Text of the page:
DOMESTIC VIOLENCE LEAVE
As of August 2014, Massachusetts employers, including school districts and charter schools with 50 or more employees, must permit an employee to take up to 15 days off from work in any 12-month period if the employee, or a covered family member, is a victim of abusive behavior and the employee needs the time off for medical care, counseling, victim services, legal assistance or other issues directly related to the abusive behavior against the employee or family member. (M.G.L. Chapter 149, section 52E, or the Law). Employees must provide advance notice of the need for time off in the same manner as required by the employer’s leave policy unless there is a threat of imminent danger to the employee or the employee's family member.
Schools may request that an employee provide documentation within a reasonable amount of time evidencing that the employee or family member has been a victim of abusive behavior. Such documentation must be kept confidential by the employer, subject to exceptions set forth in the Law. Under the Law, employers cannot take negative actions against employees for unauthorized absences if, within 30 days of the last day of absence, the employee provides approved documentation that the absence was due to domestic violence.
The Law provides some flexibility for school committees and boards of trustees regarding implementation. For example, employees must exhaust all personal, sick, and vacation time before requesting domestic violence leave unless the employer waives the requirement. Furthermore, the Law states that employers have sole discretion to determine whether any leave taken under the Law shall be paid or unpaid. Accordingly, school committees and charter school boards of trustees have the authority, subject to the limitations of other laws and the requirements of collective bargaining agreements, to make these determinations. At this time there is some question whether this authority may be limited for in some cases based upon circumstances that would require the provision of paid sick leave pursuant to M.G.L. Chapter 149, section 148C which goes in to effect in July of 2015 (see below). We encourage you to consult with counsel prior to considering the waiver and payment alternatives. Notably, implementation of these decisions may require notice and bargaining with union representatives.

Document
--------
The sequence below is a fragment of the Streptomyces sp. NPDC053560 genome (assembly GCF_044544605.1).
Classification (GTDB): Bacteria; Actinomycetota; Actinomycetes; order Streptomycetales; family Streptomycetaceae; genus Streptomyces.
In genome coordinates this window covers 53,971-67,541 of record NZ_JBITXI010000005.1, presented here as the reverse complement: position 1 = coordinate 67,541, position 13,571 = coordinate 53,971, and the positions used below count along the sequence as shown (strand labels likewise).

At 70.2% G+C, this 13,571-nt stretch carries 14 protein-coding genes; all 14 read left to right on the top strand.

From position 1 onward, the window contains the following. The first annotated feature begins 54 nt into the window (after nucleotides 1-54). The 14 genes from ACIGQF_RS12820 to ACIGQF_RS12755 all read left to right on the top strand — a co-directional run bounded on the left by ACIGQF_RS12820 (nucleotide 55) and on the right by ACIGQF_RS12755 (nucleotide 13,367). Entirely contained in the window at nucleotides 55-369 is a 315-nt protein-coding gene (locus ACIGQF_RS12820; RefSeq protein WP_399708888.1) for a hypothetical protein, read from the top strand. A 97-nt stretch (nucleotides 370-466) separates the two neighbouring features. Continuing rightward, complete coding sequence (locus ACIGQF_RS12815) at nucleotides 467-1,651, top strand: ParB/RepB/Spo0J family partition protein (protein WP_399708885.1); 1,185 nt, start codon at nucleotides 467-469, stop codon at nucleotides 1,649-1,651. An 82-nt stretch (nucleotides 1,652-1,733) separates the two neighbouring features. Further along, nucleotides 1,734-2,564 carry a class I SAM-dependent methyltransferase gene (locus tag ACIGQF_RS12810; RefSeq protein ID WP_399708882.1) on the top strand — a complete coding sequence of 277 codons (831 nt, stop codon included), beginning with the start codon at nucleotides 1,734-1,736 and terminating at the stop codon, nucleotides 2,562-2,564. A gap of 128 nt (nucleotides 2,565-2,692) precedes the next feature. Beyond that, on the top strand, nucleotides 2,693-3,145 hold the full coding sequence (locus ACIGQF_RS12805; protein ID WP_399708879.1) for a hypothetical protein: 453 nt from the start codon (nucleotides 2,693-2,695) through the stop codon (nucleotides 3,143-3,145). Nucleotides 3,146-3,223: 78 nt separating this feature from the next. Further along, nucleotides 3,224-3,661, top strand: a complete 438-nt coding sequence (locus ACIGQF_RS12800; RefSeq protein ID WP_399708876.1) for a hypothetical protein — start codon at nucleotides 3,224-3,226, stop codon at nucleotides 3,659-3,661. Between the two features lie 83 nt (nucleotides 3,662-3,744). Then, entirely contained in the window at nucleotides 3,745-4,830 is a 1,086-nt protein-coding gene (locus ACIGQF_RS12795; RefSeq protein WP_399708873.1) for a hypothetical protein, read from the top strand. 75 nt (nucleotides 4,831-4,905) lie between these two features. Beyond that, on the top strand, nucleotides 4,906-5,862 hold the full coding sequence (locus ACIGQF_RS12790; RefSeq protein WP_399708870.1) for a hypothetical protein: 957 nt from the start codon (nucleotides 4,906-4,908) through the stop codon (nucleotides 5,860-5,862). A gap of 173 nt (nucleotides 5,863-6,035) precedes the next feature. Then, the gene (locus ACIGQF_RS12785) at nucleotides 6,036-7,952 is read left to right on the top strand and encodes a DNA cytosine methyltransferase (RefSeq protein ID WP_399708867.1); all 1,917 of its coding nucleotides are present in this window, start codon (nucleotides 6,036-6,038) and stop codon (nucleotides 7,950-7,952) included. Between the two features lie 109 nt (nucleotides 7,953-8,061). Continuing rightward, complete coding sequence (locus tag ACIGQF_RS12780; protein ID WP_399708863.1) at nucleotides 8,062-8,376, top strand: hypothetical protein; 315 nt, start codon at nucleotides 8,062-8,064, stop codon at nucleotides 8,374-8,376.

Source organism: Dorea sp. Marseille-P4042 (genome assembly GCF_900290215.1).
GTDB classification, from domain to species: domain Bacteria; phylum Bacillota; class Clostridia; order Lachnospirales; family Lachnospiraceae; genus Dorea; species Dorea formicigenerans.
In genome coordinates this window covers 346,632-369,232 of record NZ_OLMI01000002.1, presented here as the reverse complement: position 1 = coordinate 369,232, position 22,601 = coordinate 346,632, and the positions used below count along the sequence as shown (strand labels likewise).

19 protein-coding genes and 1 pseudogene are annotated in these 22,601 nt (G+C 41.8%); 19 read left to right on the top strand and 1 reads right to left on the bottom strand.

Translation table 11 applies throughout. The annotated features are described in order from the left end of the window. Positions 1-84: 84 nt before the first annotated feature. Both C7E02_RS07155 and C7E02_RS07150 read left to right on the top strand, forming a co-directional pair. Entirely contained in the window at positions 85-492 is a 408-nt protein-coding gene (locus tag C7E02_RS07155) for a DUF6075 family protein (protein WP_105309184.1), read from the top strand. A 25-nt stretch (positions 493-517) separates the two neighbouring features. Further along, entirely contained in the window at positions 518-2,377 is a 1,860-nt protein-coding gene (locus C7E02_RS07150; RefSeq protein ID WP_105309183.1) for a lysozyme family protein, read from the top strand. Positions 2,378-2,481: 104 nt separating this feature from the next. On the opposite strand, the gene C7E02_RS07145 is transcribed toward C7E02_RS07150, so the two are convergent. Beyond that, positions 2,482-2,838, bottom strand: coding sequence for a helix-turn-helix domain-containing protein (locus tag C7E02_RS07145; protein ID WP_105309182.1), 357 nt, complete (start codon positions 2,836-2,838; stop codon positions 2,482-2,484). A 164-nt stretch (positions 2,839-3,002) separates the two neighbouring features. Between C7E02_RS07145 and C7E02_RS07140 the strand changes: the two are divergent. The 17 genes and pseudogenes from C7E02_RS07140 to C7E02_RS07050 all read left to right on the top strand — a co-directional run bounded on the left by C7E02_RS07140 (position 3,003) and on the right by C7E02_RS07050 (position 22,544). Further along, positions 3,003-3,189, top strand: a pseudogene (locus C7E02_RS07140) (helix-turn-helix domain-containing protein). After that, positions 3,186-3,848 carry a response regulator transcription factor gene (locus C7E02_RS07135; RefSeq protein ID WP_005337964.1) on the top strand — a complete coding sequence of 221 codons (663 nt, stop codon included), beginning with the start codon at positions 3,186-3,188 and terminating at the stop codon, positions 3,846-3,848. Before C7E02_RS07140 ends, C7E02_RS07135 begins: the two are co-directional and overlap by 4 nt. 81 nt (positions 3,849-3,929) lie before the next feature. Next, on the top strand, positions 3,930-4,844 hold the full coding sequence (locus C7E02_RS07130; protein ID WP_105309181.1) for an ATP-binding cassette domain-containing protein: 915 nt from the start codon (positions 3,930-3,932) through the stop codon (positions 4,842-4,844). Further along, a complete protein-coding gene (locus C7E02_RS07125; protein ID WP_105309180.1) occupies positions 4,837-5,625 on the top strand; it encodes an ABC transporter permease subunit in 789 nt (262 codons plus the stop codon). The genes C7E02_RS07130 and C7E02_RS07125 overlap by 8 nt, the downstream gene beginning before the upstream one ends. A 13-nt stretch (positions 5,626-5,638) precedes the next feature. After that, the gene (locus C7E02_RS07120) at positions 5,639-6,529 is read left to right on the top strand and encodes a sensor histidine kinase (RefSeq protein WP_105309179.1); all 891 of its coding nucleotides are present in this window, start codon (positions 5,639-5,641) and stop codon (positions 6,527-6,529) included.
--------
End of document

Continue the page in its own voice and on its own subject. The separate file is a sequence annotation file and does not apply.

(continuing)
Importantly, employers covered by this Law are required to notify employees about its provisions. A recent Advisory from the Attorney General, the office responsible for enforcement of the Law, clarified that this notice may be provided in an employee handbook and by posting a notice in a "conspicuous place" in a manner consistent with the notice posting requirements of the minimum wage law. We recommend that you take steps immediately to comply with this notice requirement.
PAID SICK TIME
As a result of a ballot initiative, Massachusetts General Laws Chapter 149, section 148C (the Law) will go into effect in July, 2015. Under the Law, certain Massachusetts employers, including school districts with more than 11 employees in cities and towns that have voted for the Law or appropriated funds for it, will be required to provide paid sick time to employees beginning in July 2015. Although there is some ambiguity regarding coverage, we believe that all charter schools with more than 11employees are covered by this requirement for provision of paid sick leave as well, because they are granted charters from the Massachusetts Board of Education and thus not subject to the voting or appropriation requirement imposed on cities and towns. All other employers in Massachusetts with more than 11 employees will be required to provide unpaid sick time each year.